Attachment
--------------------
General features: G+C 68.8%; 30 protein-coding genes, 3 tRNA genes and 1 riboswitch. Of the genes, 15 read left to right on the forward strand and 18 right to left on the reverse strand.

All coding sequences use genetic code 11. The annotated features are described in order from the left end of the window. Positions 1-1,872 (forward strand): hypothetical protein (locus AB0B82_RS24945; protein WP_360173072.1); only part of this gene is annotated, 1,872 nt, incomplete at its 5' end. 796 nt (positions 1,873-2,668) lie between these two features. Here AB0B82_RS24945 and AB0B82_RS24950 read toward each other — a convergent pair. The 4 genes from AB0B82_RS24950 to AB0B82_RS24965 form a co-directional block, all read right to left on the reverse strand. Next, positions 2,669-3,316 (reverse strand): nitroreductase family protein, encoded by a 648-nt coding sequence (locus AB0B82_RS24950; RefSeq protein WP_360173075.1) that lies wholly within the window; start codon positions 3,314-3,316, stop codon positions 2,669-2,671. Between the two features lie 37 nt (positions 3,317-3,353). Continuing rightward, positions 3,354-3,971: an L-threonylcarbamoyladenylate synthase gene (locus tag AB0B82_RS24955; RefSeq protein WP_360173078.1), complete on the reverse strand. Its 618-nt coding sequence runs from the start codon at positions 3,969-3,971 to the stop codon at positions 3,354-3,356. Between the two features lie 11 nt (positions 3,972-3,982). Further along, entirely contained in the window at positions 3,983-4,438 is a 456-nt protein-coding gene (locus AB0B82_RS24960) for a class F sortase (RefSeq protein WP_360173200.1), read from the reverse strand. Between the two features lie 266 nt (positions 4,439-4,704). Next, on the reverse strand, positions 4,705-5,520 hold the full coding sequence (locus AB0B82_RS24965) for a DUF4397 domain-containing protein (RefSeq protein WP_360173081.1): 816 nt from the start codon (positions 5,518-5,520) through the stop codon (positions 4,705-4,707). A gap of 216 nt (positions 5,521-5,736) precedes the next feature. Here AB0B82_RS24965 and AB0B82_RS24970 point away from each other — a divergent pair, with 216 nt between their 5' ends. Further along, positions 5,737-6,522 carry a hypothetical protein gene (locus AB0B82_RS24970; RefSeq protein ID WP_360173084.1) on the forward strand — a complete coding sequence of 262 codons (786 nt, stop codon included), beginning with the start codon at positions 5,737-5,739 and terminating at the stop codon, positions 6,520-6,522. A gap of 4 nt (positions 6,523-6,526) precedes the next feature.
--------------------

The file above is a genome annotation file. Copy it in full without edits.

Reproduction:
General features: G+C 68.8%; 30 protein-coding genes, 3 tRNA genes and 1 riboswitch. Of the genes, 15 read left to right on the forward strand and 18 right to left on the reverse strand.

All coding sequences use genetic code 11. The annotated features are described in order from the left end of the window. Positions 1-1,872 (forward strand): hypothetical protein (locus AB0B82_RS24945; protein WP_360173072.1); only part of this gene is annotated, 1,872 nt, incomplete at its 5' end. 796 nt (positions 1,873-2,668) lie between these two features. Here AB0B82_RS24945 and AB0B82_RS24950 read toward each other — a convergent pair. The 4 genes from AB0B82_RS24950 to AB0B82_RS24965 form a co-directional block, all read right to left on the reverse strand. Next, positions 2,669-3,316 (reverse strand): nitroreductase family protein, encoded by a 648-nt coding sequence (locus AB0B82_RS24950; RefSeq protein WP_360173075.1) that lies wholly within the window; start codon positions 3,314-3,316, stop codon positions 2,669-2,671. Between the two features lie 37 nt (positions 3,317-3,353). Continuing rightward, positions 3,354-3,971: an L-threonylcarbamoyladenylate synthase gene (locus tag AB0B82_RS24955; RefSeq protein WP_360173078.1), complete on the reverse strand. Its 618-nt coding sequence runs from the start codon at positions 3,969-3,971 to the stop codon at positions 3,354-3,356. Between the two features lie 11 nt (positions 3,972-3,982). Further along, entirely contained in the window at positions 3,983-4,438 is a 456-nt protein-coding gene (locus AB0B82_RS24960) for a class F sortase (RefSeq protein WP_360173200.1), read from the reverse strand. Between the two features lie 266 nt (positions 4,439-4,704). Next, on the reverse strand, positions 4,705-5,520 hold the full coding sequence (locus AB0B82_RS24965) for a DUF4397 domain-containing protein (RefSeq protein WP_360173081.1): 816 nt from the start codon (positions 5,518-5,520) through the stop codon (positions 4,705-4,707). A gap of 216 nt (positions 5,521-5,736) precedes the next feature. Here AB0B82_RS24965 and AB0B82_RS24970 point away from each other — a divergent pair, with 216 nt between their 5' ends. Further along, positions 5,737-6,522 carry a hypothetical protein gene (locus AB0B82_RS24970; RefSeq protein ID WP_360173084.1) on the forward strand — a complete coding sequence of 262 codons (786 nt, stop codon included), beginning with the start codon at positions 5,737-5,739 and terminating at the stop codon, positions 6,520-6,522. A gap of 4 nt (positions 6,523-6,526) precedes the next feature.